Three Star Survivor: 1941 Plymouth P11 Staff Car

1941-plymouth-p11-staff-car

I’m a bit of a history buff and always enjoy learning more about the vehicles and equipment that were built and used during WWII. I have to admit, I don’t know much about the Plymouth P11 staff car, so I’m quite excited to be learning more about these neat cars. This example could actually be a rather important part of history. These cars were typically used by high ranking officials, as they were one of the more comfortable staff cars. If you take a closer look at that front plate, it proudly wears 3 stars, the mark of a Lt. General. None of the car’s history is provided though, so it could have been added by a previous owner simply for show. It’s still in the barn, but you can find it here on eBay in Somerset, Pennsylvania with a BIN of $4,995.

1941-plymouth-p11-interior

The military isn’t known for being concerned with style, but that doesn’t mean generals and other high ranking officials don’t enjoy a few comforts. This Plymouth wasn’t the most luxurious vehicle out there, but it was quite comfortable to ride around in. It had ample leg room, plenty of space and a very smooth ride. The interior of this example has seen better days and is going to need a full restoration.

1941-plymouth-p11-engine

One of the other appealing features of the P11 was the durable straight 6 engine. It only put out 87 horsepower, but it ran forever and was incredibly smooth. The seller claims this one runs, but needs the new radiator installed. While it looks tired, I wouldn’t be surprised if it runs great, that’s how durable these engines are.

1941-plymouth-p11

I’ve always loved the strip down looks of military staff cars. The flat green paint isn’t the most attractive color, but you know exactly what purpose this car served. I just wonder what the story is behind it. Did it actually haul anyone of significance, did it see any time at the front lines, or is it a consumer version that someone painted to look like a staff car? Any thoughts?

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Comments

  1. WaltB31

    It would be interesting to see if the car # could be traced. Perhaps the General who owned this car could be determined!.
    Great find!

  2. Dutch 1960

    OK, here you go, a bit of Googling. 8th Army Air Force, the commanding officer was Carl Spaatz, with the rank of Major General in early 1942, when the 8th AAF was established. This was a “two star” rank. In March 1943, Spaatz was promoted to Lieutenant General, a “three star” rank. It looks like he split his time between England and the U.S., so if this is the real deal, it would be Carl Spaatz’s car.

    Later in the war, Spaatz became commander of the Strategic Air Command, directing all US air forces in the bombing of Germany. After V-E Day, he assumed command of the SAC in the Pacific, and directed the atomic bombing of Hiroshima and Nagasaki.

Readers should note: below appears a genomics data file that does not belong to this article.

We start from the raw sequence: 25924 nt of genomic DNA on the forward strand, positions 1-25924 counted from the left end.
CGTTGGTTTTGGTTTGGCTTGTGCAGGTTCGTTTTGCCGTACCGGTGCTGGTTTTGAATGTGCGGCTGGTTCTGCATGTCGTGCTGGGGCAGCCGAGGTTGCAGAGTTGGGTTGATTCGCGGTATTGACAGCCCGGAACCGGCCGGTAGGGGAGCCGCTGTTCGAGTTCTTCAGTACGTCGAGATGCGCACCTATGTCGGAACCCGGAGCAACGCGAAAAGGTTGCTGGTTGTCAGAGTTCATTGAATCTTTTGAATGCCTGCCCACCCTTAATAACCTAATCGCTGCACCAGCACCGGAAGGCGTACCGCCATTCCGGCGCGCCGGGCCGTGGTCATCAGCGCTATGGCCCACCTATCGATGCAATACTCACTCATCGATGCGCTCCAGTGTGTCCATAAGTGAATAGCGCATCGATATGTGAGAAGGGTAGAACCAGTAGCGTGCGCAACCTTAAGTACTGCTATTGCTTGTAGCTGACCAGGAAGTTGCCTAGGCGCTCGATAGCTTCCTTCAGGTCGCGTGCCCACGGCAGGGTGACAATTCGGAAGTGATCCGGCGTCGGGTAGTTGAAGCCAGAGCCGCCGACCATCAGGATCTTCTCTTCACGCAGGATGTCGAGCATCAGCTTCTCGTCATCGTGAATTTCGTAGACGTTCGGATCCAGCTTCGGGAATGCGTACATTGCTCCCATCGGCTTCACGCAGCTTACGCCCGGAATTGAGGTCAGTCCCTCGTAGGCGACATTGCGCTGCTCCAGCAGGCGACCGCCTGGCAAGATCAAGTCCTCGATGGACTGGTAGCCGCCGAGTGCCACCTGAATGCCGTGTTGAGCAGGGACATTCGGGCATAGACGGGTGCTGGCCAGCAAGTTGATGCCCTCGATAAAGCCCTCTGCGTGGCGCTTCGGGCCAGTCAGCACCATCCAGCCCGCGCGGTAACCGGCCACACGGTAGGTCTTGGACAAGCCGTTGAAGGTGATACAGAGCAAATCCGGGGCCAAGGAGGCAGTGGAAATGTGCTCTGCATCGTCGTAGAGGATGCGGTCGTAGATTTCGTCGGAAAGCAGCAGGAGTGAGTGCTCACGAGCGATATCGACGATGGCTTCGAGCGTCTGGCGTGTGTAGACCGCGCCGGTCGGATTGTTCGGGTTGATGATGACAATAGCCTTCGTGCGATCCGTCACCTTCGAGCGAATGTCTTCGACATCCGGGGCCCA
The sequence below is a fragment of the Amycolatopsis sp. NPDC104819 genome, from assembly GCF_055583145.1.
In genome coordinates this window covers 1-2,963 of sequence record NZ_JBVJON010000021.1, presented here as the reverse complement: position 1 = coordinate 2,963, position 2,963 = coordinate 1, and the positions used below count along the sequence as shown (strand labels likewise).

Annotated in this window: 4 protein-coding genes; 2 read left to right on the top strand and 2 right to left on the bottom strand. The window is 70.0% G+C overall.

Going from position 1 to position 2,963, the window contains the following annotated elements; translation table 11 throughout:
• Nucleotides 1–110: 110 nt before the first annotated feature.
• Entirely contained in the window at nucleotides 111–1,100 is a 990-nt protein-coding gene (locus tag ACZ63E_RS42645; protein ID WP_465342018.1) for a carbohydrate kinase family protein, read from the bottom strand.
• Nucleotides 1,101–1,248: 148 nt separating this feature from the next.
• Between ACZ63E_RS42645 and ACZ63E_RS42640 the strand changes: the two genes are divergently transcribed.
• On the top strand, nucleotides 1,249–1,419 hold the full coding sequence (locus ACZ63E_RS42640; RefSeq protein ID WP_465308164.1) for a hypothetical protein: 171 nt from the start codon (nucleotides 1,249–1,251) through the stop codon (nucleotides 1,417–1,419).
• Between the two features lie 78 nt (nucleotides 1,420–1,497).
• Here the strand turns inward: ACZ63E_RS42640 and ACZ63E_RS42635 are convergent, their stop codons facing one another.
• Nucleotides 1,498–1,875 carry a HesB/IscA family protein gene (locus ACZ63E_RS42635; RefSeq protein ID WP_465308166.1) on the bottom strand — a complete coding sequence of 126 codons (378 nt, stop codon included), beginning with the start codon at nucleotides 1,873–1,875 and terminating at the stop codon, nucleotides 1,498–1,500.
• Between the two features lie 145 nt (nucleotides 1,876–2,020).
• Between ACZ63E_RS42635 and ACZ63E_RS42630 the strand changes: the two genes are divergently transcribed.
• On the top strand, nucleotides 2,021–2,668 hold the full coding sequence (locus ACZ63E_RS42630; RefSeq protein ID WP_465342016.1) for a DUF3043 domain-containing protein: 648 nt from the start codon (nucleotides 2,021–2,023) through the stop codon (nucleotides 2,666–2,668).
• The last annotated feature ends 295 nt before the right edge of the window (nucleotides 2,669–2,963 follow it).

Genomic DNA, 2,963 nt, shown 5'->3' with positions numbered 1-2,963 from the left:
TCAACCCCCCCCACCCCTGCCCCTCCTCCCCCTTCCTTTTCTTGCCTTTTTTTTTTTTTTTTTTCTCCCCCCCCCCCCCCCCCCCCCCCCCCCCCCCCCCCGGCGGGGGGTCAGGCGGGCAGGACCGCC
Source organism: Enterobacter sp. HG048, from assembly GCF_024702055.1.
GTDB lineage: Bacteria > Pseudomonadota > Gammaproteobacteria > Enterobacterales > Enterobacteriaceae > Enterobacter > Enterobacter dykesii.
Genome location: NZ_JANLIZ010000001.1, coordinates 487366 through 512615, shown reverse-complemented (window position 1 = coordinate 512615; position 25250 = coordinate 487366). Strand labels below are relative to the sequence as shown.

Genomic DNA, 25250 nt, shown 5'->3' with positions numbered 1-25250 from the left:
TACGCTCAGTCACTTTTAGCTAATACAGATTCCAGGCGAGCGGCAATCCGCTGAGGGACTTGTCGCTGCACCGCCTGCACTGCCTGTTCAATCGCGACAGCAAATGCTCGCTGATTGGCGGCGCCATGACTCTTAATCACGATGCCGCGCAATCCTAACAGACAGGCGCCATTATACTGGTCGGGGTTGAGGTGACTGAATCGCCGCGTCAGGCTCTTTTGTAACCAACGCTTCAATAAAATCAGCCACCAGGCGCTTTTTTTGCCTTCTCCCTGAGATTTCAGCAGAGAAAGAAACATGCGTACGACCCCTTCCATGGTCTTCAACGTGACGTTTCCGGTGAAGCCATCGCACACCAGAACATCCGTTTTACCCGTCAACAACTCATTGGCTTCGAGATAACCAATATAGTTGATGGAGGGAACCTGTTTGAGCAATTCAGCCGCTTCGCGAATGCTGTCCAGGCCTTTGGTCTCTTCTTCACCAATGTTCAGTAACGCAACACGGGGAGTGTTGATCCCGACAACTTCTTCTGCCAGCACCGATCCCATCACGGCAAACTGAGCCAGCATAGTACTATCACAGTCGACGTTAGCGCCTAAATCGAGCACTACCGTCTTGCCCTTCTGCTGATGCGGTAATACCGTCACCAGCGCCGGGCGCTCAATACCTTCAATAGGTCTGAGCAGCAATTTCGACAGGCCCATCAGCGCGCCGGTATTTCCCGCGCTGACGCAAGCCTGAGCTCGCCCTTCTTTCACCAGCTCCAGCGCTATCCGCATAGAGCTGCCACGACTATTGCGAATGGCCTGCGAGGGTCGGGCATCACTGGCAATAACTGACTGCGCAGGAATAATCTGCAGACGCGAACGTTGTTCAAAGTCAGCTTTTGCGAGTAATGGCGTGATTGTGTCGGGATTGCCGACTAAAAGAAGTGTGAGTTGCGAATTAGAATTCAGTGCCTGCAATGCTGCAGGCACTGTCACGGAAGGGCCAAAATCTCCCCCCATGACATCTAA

If, if, this is the real deal, it is kind of a big deal in some circles.

    Like 1
    • WaltB31

      Spaatz was a big deal. Very interesting and historically valuable car if it is indeed his car!

  3. Bobby Member

    Car appears to be authentic. It has the blackout lights front and rear and a spotlight on the cowl. The firewall is olive drab green too, so it’s probably the original color.

    • Bobby Member

      Looks like a siren on the fender too.

      • Bobby Member

        The right side fender, that is.

  4. ccrvtt

    Very cool find. You could not restore it, just clean it up so you wouldn’t lose the stenciling – MIN. 70 OCTANE, WINTERIZED ’44, CHECK OIL & WATER DAILY. Definitely worth contacting General Spaatz’s descendants to see if they had any pictures of him with the car. (Great bit of research btw.)

  5. Bruce

    If this car can be traced to Mr. Spaatz it should probably be housed in a museum. I would also think the $5000.00 buy in price if it was indeed his would be chump change…

  6. Glen

    I agree with Bruce, this should be placed in a museum, and ccrvtt is also correct with his advice to not restore it.

  7. geomechs geomechs Member

    Most definitely a worthwhile car to own. Tracing the heritage of the vehicle is part of the hobby which is something that I really enjoy doing as much as working on the cars themselves. This one should be restored but to its original designation. A little olive drab green should always be welcome…

  8. Mike

    Carl Spaatz was not the only LT General during WW II, listed below are the rest!!!
    Frank Maxwell Andrews, U.S. Army Air Forces, commander of U.S. Forces in the European Theater, killed in an air crash
    Simon Bolivar Buckner, Jr., commander of U.S. Tenth Army, posthumously promoted to General
    Jimmy Doolittle, U.S. Army Air Forces, leader of the Doolittle Raid on Japan in World War II and commander of the U.S. Eighth Air Force, Twelfth Air Force and Fifteenth Air Force, later promoted to General, U.S. Air Force, after retirement.
    Hugh Aloysius Drum, commander of U.S. First Army.
    Ira C. Eaker, U.S. Army Air Forces, commander of U.S. Eighth Air Force.
    Delos Carleton Emmons, commander of the Hawaiian Department
    Lloyd Fredendall, commander of U.S. Second Army
    Leslie Groves, who ran the Manhattan Project and oversaw The Pentagon design / construction.
    Millard Harmon, U.S. Army Air Forces, commander of Army Air Forces Pacific, lost during plane flight
    Thomas Holcomb, U.S. Marine Corps, Commandant of the Marine Corps during first half of World War II, later promoted to General on retirement
    William S. Knudsen, Director of Production, Office of the Under Secretary of War.
    First civilian to enter the Army at that rank.[13]
    Lesley J. McNair, commander of Army Ground Forces, later posthumously promoted to General
    Richard K. Sutherland, chief of staff to General of the Army Douglas MacArthur, present on the USS Missouri (BB-63) for the Empire of Japan’s surrender signing.
    George S. Patton, commander of U.S. Third Army, later promoted to General